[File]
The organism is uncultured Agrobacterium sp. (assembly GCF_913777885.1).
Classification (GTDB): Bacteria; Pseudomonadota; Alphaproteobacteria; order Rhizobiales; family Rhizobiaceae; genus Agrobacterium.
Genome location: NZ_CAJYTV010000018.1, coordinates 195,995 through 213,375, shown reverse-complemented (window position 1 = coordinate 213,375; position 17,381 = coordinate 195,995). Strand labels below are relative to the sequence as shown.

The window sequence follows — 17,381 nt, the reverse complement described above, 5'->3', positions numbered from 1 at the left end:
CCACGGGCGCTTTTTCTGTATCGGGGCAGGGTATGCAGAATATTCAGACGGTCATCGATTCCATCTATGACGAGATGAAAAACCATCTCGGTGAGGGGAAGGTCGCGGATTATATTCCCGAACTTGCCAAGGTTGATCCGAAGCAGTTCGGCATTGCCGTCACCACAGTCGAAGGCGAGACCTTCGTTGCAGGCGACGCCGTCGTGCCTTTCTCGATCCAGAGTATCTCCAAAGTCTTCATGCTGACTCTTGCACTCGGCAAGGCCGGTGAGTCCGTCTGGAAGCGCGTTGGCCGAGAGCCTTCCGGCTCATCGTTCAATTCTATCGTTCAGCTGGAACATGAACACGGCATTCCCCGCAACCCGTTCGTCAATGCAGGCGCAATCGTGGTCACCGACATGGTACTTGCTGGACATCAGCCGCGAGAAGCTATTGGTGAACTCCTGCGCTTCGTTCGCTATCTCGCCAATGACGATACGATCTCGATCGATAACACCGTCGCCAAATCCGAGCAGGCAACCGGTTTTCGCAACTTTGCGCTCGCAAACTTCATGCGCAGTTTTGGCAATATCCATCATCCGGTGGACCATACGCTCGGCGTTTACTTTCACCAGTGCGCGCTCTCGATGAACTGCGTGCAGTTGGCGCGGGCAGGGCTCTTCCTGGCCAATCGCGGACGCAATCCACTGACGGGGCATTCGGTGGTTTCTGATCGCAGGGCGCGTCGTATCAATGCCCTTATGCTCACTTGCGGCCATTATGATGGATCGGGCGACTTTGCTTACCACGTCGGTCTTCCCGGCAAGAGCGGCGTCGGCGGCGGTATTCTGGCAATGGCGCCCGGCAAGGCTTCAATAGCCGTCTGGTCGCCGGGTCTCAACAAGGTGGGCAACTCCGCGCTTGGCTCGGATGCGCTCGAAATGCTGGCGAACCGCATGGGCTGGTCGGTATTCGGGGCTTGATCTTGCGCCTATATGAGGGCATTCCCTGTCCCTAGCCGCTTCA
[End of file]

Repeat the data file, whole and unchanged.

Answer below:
The organism is uncultured Agrobacterium sp. (assembly GCF_913777885.1).
Classification (GTDB): Bacteria; Pseudomonadota; Alphaproteobacteria; order Rhizobiales; family Rhizobiaceae; genus Agrobacterium.
Genome location: NZ_CAJYTV010000018.1, coordinates 195,995 through 213,375, shown reverse-complemented (window position 1 = coordinate 213,375; position 17,381 = coordinate 195,995). Strand labels below are relative to the sequence as shown.

The window sequence follows — 17,381 nt, the reverse complement described above, 5'->3', positions numbered from 1 at the left end:
CCACGGGCGCTTTTTCTGTATCGGGGCAGGGTATGCAGAATATTCAGACGGTCATCGATTCCATCTATGACGAGATGAAAAACCATCTCGGTGAGGGGAAGGTCGCGGATTATATTCCCGAACTTGCCAAGGTTGATCCGAAGCAGTTCGGCATTGCCGTCACCACAGTCGAAGGCGAGACCTTCGTTGCAGGCGACGCCGTCGTGCCTTTCTCGATCCAGAGTATCTCCAAAGTCTTCATGCTGACTCTTGCACTCGGCAAGGCCGGTGAGTCCGTCTGGAAGCGCGTTGGCCGAGAGCCTTCCGGCTCATCGTTCAATTCTATCGTTCAGCTGGAACATGAACACGGCATTCCCCGCAACCCGTTCGTCAATGCAGGCGCAATCGTGGTCACCGACATGGTACTTGCTGGACATCAGCCGCGAGAAGCTATTGGTGAACTCCTGCGCTTCGTTCGCTATCTCGCCAATGACGATACGATCTCGATCGATAACACCGTCGCCAAATCCGAGCAGGCAACCGGTTTTCGCAACTTTGCGCTCGCAAACTTCATGCGCAGTTTTGGCAATATCCATCATCCGGTGGACCATACGCTCGGCGTTTACTTTCACCAGTGCGCGCTCTCGATGAACTGCGTGCAGTTGGCGCGGGCAGGGCTCTTCCTGGCCAATCGCGGACGCAATCCACTGACGGGGCATTCGGTGGTTTCTGATCGCAGGGCGCGTCGTATCAATGCCCTTATGCTCACTTGCGGCCATTATGATGGATCGGGCGACTTTGCTTACCACGTCGGTCTTCCCGGCAAGAGCGGCGTCGGCGGCGGTATTCTGGCAATGGCGCCCGGCAAGGCTTCAATAGCCGTCTGGTCGCCGGGTCTCAACAAGGTGGGCAACTCCGCGCTTGGCTCGGATGCGCTCGAAATGCTGGCGAACCGCATGGGCTGGTCGGTATTCGGGGCTTGATCTTGCGCCTATATGAGGGCATTCCCTGTCCCTAGCCGCTTCA